"There's definitely more enthusiasm than there has been in the last two national elections," he said. "I think we've got people stirred up here. I'm excited by the fact that my vote is going to make a difference."

Excitement -- some would say incitement -- picked up the pace as the week closed out. In the 4th Congressional District, unidentified partisans for both Democrat Terry Van Horne and Republican Melissa Hart began a final round of efforts for their candidate.

On the Van Horne side, someone has begun a massive sign-stealing campaign, an election perennial. The Hart campaign has replaced hundreds of signs taken from the lawns of supporters.

"They go to bed at night and wake up and the signs are gone," Hart said. "It's pretty outrageous activity."

From Hart's corner, an unidentified voice declaring, "Hello, this is David, calling about your taxes," began hitting homes with brief, taped calls accusing Van Horne of raising taxes and padding his pockets with pay raises.

Van Horne campaign manager J.J. Balaban said the calls have left his man uncertain about what to do.

"We're looking at filing an FEC complaint but we don't know against whom," Balaban said. "I think if we file one against 'David' we could disaffect a sizable number of voters in this district."

With both candidates attracting outside interest from groups such as the Steelworkers and the U.S. Chamber of Commerce, the Hart-Van Horne race promises to top the $4 million mark in spending.

Van Horne, viewed as the underdog in a contest in which he has been outspent, did some spending of his own last week, with an eye to either looking highly congressional or presentable at job interviews.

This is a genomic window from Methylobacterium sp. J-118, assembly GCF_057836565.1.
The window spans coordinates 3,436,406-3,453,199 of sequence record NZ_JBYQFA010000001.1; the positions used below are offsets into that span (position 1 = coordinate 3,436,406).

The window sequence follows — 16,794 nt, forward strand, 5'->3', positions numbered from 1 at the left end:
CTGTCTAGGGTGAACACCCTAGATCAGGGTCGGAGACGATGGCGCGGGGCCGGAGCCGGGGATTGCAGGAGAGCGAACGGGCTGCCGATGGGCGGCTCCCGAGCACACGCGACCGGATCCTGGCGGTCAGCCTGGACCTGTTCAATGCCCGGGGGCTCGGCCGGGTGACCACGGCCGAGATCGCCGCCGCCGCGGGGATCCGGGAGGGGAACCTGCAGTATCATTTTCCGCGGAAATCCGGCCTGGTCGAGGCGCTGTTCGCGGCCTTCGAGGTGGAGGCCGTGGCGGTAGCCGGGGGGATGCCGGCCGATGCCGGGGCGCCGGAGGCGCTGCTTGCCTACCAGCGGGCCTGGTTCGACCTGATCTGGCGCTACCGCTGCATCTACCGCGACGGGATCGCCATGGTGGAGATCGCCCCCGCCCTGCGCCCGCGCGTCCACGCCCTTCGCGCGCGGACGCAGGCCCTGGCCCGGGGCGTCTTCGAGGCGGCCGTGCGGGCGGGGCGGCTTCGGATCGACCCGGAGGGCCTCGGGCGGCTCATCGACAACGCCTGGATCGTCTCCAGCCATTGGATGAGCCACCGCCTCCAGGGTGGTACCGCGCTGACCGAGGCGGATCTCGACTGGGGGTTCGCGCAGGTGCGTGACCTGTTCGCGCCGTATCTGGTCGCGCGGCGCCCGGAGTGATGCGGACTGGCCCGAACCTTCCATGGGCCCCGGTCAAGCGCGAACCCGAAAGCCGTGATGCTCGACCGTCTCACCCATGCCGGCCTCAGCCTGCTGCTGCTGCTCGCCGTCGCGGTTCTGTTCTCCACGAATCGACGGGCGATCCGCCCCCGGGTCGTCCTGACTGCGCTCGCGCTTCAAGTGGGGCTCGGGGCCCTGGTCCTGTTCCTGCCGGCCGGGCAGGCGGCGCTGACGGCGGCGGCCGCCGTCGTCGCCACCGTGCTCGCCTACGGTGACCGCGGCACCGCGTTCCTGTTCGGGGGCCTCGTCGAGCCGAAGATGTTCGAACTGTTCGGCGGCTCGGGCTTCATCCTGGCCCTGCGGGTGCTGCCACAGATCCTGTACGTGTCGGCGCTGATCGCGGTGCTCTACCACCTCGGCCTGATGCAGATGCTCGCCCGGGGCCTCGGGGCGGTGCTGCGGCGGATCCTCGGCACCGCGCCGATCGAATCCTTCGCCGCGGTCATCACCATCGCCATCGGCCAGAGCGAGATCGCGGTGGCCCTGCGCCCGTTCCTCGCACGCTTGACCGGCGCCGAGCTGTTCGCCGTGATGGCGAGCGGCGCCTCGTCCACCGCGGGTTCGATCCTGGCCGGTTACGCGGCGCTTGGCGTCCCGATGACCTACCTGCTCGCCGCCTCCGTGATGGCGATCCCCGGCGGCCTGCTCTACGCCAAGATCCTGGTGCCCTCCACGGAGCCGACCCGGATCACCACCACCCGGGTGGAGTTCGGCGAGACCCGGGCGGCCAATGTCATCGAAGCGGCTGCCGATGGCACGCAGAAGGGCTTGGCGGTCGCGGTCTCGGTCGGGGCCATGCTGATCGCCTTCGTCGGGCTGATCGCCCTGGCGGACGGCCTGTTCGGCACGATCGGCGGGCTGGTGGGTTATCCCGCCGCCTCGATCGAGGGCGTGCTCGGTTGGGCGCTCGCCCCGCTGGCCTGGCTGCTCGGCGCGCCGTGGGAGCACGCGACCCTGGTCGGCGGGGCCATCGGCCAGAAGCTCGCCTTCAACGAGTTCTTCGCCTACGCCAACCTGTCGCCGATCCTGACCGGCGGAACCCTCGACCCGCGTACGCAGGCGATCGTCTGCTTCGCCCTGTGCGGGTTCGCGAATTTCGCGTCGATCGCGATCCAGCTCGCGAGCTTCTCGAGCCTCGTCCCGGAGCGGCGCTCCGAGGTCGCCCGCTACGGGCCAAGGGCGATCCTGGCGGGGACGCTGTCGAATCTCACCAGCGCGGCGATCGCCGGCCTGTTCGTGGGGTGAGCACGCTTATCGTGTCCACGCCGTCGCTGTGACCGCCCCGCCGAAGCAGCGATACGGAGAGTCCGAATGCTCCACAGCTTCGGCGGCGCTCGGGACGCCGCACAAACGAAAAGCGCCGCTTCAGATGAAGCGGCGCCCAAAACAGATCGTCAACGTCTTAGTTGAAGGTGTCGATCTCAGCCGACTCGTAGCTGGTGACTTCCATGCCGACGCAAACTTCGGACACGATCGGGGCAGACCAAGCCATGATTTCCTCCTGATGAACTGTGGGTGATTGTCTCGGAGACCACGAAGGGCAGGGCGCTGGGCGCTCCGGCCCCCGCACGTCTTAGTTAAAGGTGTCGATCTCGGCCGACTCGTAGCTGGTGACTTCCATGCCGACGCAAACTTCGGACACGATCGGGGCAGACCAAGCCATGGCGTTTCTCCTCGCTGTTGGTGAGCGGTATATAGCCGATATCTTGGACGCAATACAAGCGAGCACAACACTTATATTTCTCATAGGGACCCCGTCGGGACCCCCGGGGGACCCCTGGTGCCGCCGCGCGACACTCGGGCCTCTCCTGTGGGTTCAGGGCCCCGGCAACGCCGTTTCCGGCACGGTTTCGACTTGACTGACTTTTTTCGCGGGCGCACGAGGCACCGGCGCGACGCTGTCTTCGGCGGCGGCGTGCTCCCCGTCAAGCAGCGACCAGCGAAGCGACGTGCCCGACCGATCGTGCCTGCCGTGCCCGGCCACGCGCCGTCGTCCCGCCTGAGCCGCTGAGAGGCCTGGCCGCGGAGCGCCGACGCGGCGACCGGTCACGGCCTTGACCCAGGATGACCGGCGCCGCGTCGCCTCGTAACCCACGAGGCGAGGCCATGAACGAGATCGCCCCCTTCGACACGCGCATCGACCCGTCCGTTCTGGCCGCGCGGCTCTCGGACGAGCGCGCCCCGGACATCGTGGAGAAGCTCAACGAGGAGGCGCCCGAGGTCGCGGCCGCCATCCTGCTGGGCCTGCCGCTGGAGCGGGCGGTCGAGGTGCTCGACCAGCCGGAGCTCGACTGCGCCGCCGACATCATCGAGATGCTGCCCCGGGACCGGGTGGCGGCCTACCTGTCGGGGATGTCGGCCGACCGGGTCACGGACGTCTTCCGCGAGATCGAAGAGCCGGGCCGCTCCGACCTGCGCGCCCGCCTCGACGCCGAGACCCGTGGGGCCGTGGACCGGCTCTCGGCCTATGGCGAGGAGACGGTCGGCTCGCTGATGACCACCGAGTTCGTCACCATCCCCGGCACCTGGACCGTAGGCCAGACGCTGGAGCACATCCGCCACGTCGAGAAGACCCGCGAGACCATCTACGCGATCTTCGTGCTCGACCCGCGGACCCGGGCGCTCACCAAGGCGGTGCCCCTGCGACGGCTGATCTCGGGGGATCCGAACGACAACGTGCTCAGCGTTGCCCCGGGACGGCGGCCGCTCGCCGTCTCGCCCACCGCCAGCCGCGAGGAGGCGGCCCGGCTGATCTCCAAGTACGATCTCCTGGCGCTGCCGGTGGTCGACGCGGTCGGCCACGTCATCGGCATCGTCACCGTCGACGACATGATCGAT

"My wife and I went out and bought three new suits," he said. "She said, 'You need new suits no matter what happens.' "

On the north-bound T heading into Pittsburgh, a collection of South Hills women crowded on. Their preferences were pretty clear, especially those of Elaine Warren.

The Mt. Lebanon woman was wearing a "Women for Bush" button and, just to dispel any notions this was a crossover voter, a large, golden elephant pendant hung from her neck.

"I'm going to have lunch with Barbara. I thought I was the only one," Warren laughed.

She was not. Hundreds of women turned out for a luncheon with the former first lady, who visited on behalf of her son. Campaign aides warned reporters against shouting any questions, but the question of the day was irresistible: Eleventh hour revelations that her son, George W., had a 24-year-old drunken driving conviction.

"Much ado about nothing," Barbara Bush waved off the question.

But in an election where things have suddenly connected with the voters, Lynn Cullen, one of the city's rare liberal radio talk hosts, was in high pitch.

"I would say Democrats have been dispirited until today," Cullen said, between calls on her politics-heavy talk show Friday. "I've never heard so many Gore supporters for once sounding energized."

The attention, the focus, made the day go quickly. Cullen, the unabashed Democrat, summed it up in words even the conservative Rev. Billingsley could endorse.

"People feel like their vote definitely counts."